Eastern Orthodox Christians

Click the image to learn more. Photograph featuring the front entrance to Sts Constantine and Helen Greek Orthodox Church located in Waukesha.

Eastern Orthodox Christians from Eastern and Southern Europe endured centuries of wars in an attempt to gain freedom from powerful, conquering countries. In these regions there was a great deal of political oppression that led to unstable governments. The outcomes of these wars not only changed national boundaries, but changed the nationality of citizens. There was religious intolerance and persecution by the Ottoman Turks and by non-Orthodox Christians.

For young males in the late nineteenth century, their countries offered no future; but America was seen as a place to improve their lives. Milwaukee, Wisconsin was a magnet pulling these young men to leave their families and countries. They learned that many jobs in various fields were to be had in Milwaukee.

Greek young men came to Milwaukee in the late 1890s. They were bachelors who lived in boarding houses, worked long hours, sent money to their parents, attended night school to learn English, and frequented the coffee houses. It was the coffee houses where they argued and debated politics. By 1906, the young bachelors, joined by other Orthodox young men, founded the first Greek Orthodox Church in Milwaukee, Annunciation Greek Orthodox Church. When America entered World War I, many young Greeks joined the armed forces and served honorably.

Over time, serious problems arose in the church. Politics caused friction within the church and the Greek community at large. A king ruled Greece at that point, but there was a large faction in the country that preferred a democracy. The argument was so great that in 1922, the royalist members left the Annunciation and founded Sts Constantine and Helen Greek Orthodox Church. Both parishes grew. Annunciation parish purchased property in Wauwatosa for a new church, designed by Frank Lloyd Wright. In later years, with federal assistance, the parish erected apartments on its property and a new cultural center was added. In 1968, the parish of Sts Constantine and Helen purchased property on Wauwatosa Avenue, just blocks from North Avenue, and built a new church with a large hall and classrooms for religious education.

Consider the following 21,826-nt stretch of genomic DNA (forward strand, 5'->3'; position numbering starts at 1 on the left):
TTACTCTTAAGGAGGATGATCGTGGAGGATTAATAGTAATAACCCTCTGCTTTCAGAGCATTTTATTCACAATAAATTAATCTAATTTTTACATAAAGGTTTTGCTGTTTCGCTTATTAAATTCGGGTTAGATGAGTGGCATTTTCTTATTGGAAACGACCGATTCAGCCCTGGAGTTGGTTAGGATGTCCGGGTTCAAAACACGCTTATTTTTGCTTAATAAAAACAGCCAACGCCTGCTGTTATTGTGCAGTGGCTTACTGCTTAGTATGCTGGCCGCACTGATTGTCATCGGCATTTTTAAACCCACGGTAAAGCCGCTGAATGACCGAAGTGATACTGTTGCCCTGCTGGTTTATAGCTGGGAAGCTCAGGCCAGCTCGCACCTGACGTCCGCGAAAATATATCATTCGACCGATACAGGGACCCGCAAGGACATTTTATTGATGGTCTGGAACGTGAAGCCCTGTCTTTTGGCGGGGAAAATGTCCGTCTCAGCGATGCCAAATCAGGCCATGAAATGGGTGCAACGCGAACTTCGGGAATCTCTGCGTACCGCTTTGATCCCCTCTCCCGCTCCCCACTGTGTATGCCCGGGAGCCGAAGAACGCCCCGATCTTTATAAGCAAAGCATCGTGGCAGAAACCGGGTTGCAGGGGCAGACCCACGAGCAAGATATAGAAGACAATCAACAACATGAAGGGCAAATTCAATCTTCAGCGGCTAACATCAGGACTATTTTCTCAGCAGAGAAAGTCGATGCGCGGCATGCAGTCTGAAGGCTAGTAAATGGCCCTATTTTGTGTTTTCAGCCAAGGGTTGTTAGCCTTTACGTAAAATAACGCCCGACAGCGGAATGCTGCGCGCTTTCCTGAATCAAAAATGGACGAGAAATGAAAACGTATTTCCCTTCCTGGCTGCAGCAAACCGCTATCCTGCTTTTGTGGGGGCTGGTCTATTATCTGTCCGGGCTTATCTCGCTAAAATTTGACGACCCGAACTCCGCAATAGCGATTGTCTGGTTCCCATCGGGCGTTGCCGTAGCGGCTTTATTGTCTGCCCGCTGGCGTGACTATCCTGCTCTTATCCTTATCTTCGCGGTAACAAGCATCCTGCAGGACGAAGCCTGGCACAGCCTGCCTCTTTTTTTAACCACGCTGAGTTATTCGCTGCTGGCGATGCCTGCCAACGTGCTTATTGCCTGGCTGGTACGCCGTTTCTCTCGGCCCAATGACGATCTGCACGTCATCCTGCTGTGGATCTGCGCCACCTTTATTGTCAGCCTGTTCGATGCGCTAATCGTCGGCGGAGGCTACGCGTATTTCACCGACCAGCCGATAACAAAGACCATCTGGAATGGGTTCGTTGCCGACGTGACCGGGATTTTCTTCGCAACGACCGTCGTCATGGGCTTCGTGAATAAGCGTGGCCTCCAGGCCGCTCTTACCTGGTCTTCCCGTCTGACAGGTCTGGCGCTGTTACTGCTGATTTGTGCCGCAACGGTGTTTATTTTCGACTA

The young men eventually married, had families, opened retail stores, and some worked in the factories and trades. The church became a social center, but in 1922 a fraternal organization was formed in Atlanta, Georgia: the American Hellenic Educational Progressive Association (AHEPA). The primary aim of the AHEPA was to assist the members to integrate into the American society.

The second and third generations have followed their grandparents and great-grandparents’ desire for an education; yet the church is still a part of their lives. Immigrants took the first step to assimilate into the American culture and their children continue to attend the church of their grandparents. Others have kept their religion, but attend Orthodox Churches where the service is in English. Still others have left the church.

Poverty was not the major reason Serbs came to America. Serbia was part of Austria­-Hungary, and the Serbs were rebelling, wanting self-rule. Many young men were summoned to serve in the Austria-Hungarian army. The young men were concerned that they would be fighting their brothers. For this reason they migrated to America.